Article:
By Michael Giles
HOW’S the serenity? No really! It’s a famous line from The Castle of course, but it’s also been used to describe what people like most about Bass Coast.
So, what do you value most about Bass Coast?
If you turn up at one of the remaining Bass Coast Shire Council community engagement sessions, this week and next week, you can give your views.
Is it the lack of over-development, the amazing coastline or the community cohesion?
Do you like the village feel, the natural environment; the beaches, waterways, wetlands and hills?
Or is the important infrastructure such as our hospital, schools and sporting facilities more important.
These and many other Bass Coast likes were recorded by the good numbers of people who attended the drop-in sessions at Coronet Bay and Cape Paterson on Monday and Tuesday this week.
They were there to register their views as part of the new Council Plan and Long-term Community Vision planning process.
They also talked about cats and dogs, with the cats, it must be said, copping a bad rap.
“Cats should be kept inside from sunset to sunrise and made to wear bells to warn the birds,” someone said on a Post-It note at the Cape Paterson Community Hall.
Dog owners too were brought to heel.
“There should be large signs warning of big fines for dogs off leads and more poop-bag stations.”
More weighty issues were canvassed as well.
“What about having a riding and walking path between Inverloch and Cape Paterson?”
“More development like the Cape Ecovillage, please,” said another.
“Restrict Amendment C136 to 100 houses and reduced the town boundary of Cape Paterson.”
There was also feedback on the shire’s Health and Wellbeing Plan looking at such issues as:
- Preventing all forms of violence
- Increasing active living
- Improving mental wellbeing
- Reducing tobacco-related harm
- And promoting healthy aging
As Community Wellbeing Officer Alisha Gilliland explained, council is a participant with other local agencies in promoting health and wellbeing in the community in many of its forms.
It could involve providing sufficient recreation facilities or supporting other community groups to provide activities and interest for older locals, kids and families.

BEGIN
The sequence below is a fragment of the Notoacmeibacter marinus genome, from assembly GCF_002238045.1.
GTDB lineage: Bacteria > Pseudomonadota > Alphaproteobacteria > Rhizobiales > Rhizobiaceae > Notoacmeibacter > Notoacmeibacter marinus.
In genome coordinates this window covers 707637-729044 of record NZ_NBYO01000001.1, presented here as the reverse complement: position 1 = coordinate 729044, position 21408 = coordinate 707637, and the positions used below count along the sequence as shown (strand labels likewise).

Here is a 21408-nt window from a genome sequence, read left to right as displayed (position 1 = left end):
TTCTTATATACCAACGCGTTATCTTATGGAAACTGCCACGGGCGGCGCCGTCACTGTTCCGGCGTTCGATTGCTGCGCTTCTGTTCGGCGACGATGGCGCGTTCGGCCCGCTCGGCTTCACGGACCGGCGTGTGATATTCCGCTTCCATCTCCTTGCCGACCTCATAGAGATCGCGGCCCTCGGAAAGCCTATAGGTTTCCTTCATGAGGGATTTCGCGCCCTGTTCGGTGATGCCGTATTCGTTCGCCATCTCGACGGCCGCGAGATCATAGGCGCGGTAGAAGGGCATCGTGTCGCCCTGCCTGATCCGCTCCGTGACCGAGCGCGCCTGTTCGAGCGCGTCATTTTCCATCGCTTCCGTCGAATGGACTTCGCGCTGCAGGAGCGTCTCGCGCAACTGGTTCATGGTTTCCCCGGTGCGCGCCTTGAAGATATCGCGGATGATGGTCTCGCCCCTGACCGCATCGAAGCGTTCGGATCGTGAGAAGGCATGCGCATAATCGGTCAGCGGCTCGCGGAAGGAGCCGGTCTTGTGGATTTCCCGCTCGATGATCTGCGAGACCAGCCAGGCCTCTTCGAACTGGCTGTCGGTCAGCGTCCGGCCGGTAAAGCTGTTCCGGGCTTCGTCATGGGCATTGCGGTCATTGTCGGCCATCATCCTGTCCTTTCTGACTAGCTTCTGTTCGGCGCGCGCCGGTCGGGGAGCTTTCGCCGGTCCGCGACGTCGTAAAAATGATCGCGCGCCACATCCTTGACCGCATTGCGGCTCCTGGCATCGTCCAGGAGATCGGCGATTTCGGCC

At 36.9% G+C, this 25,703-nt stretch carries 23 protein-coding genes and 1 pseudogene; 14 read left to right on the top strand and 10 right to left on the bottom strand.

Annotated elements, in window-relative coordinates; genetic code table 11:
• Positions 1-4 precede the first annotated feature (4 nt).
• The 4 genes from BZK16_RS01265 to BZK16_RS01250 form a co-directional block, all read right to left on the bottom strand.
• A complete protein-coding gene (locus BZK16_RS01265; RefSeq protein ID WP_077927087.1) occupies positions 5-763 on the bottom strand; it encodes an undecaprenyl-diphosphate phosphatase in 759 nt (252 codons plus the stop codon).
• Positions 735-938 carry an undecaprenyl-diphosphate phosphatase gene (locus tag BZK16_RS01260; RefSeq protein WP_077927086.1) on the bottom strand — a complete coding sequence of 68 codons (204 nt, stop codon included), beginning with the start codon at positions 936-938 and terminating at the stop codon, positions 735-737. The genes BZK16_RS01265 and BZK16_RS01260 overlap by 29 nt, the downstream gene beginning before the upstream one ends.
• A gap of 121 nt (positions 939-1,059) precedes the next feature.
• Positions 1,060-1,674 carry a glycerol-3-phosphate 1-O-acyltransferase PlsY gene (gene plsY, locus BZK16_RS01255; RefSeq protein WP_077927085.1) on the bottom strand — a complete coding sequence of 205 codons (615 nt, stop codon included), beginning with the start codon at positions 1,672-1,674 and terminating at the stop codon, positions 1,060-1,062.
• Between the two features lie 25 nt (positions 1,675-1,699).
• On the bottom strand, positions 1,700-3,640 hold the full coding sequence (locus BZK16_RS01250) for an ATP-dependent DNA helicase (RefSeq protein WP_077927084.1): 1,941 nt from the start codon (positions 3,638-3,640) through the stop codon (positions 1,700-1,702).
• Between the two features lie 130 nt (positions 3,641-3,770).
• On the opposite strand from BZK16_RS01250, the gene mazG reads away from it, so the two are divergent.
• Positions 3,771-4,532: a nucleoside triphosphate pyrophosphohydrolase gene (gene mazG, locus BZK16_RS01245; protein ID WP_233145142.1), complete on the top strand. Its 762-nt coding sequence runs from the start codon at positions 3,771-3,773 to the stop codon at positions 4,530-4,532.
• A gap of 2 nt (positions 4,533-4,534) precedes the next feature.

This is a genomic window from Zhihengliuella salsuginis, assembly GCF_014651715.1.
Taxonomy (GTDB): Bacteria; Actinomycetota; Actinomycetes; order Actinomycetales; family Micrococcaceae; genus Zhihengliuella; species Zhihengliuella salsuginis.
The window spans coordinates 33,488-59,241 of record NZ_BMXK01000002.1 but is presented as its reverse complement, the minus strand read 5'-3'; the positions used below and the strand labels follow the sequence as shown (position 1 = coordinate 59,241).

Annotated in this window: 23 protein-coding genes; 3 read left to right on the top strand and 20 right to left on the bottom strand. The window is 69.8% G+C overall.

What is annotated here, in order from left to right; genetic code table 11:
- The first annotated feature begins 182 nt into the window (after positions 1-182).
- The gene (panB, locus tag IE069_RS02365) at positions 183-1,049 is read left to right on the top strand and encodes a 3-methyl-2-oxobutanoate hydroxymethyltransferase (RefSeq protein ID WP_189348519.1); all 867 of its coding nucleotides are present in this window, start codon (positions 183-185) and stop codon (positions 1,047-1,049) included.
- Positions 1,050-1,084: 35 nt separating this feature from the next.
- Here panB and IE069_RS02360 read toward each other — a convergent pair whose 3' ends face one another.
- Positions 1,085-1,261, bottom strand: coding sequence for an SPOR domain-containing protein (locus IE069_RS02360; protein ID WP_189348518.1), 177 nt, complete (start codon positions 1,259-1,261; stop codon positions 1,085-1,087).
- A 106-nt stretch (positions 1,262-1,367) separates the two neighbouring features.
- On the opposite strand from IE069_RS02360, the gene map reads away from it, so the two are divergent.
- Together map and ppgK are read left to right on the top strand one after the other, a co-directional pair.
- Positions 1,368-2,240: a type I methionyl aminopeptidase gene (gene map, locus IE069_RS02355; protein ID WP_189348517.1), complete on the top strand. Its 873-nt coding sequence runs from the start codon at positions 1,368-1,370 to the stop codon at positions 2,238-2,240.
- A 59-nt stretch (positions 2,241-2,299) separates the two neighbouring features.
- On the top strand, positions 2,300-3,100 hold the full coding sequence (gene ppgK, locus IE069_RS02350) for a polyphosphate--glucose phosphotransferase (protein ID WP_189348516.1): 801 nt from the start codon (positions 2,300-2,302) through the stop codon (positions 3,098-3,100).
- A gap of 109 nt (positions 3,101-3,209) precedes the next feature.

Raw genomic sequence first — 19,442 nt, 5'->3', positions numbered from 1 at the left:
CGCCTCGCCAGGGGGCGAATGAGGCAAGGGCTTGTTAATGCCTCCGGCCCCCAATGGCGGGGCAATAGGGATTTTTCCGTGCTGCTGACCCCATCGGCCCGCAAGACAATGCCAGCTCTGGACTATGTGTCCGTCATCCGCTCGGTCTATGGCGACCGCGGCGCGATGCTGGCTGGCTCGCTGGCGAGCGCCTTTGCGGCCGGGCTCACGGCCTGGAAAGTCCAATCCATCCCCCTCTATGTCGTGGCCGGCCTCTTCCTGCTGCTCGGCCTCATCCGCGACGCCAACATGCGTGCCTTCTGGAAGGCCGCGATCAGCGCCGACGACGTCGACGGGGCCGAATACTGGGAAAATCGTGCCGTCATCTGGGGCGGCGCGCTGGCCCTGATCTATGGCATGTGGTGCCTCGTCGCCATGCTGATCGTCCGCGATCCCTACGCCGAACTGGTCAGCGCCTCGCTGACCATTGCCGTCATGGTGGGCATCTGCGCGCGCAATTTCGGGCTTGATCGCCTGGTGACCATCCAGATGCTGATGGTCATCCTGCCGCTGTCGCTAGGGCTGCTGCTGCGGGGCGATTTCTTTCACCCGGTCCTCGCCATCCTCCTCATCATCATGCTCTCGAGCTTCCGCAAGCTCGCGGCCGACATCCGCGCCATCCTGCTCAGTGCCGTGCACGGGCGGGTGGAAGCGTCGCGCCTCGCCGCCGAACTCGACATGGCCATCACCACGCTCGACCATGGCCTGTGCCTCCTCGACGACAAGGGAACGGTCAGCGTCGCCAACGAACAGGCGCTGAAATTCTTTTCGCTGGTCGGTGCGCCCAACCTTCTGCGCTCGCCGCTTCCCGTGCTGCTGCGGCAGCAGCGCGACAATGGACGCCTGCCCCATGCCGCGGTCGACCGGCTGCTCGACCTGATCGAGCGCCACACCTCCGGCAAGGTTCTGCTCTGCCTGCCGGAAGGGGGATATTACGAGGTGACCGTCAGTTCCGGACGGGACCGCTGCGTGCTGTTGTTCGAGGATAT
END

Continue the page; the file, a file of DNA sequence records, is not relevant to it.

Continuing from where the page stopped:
Ms Gilliland was one of a number of shire staff members on hand keen to assist attendees wanting to record their views or to simply discuss what council has planned.
Cr Leticia Laing and Cr Ron Bauer also attended several of the sessions this week, and others, including the Mayor Cr Brett Tessari, on his return from Canberra, will also be on hand to chat.
Bass Coast Shire Council is engaging with the community throughout March and April, as part of the development of the Council Plan 2021-25, Long Term Community Vision and 10-year Financial Plan.
There are a number of in-person sessions, online Facebook Q&A sessions, an online survey and a paper survey that the community can use to provide feedback on what they would like to see for the future of Bass Coast.
The Long-term Community Vision sets out the direction for what Bass Coast will look like in the year 2040, the Council Plan outlines the actions that will be taken to work towards the Vision during the current Council Term, while the 10-year Financial Plan provides the detail on how investment will be made to deliver on both the Long Term Community Vision and the Council Plan.
So, what do you think is needed most in your area and in the shire generally? Either attend one of the drop-in sessions or simply go on line and record your views in the survey.
Community engagement sessions to come:
* San Remo – Wednesday, 17 March, 6.30pm – 8.00pm, San Remo Recreation Centre
* Wonthaggi – Monday, 22 March, 6.30pm – 8.00pm, Wonthaggi Workmen’s Club
* Kernot – Tuesday, 23 March, 11.00am – 12.30pm, Kernot Hall
* Rhyll – Wednesday, 24 March, 6.30pm – 8.00pm, Rhyll Mechanics Hall
* Cowes – Monday, 29 March, 6.30pm – 8.00pm, venue to be confirmed
* Grantville – Tuesday, 30 March, 6.30pm – 8.00pm, Grantville Hall
* Inverloch – Wednesday, 31 March, 6.30pm – 8.00pm, Inverloch Community Hub Hall.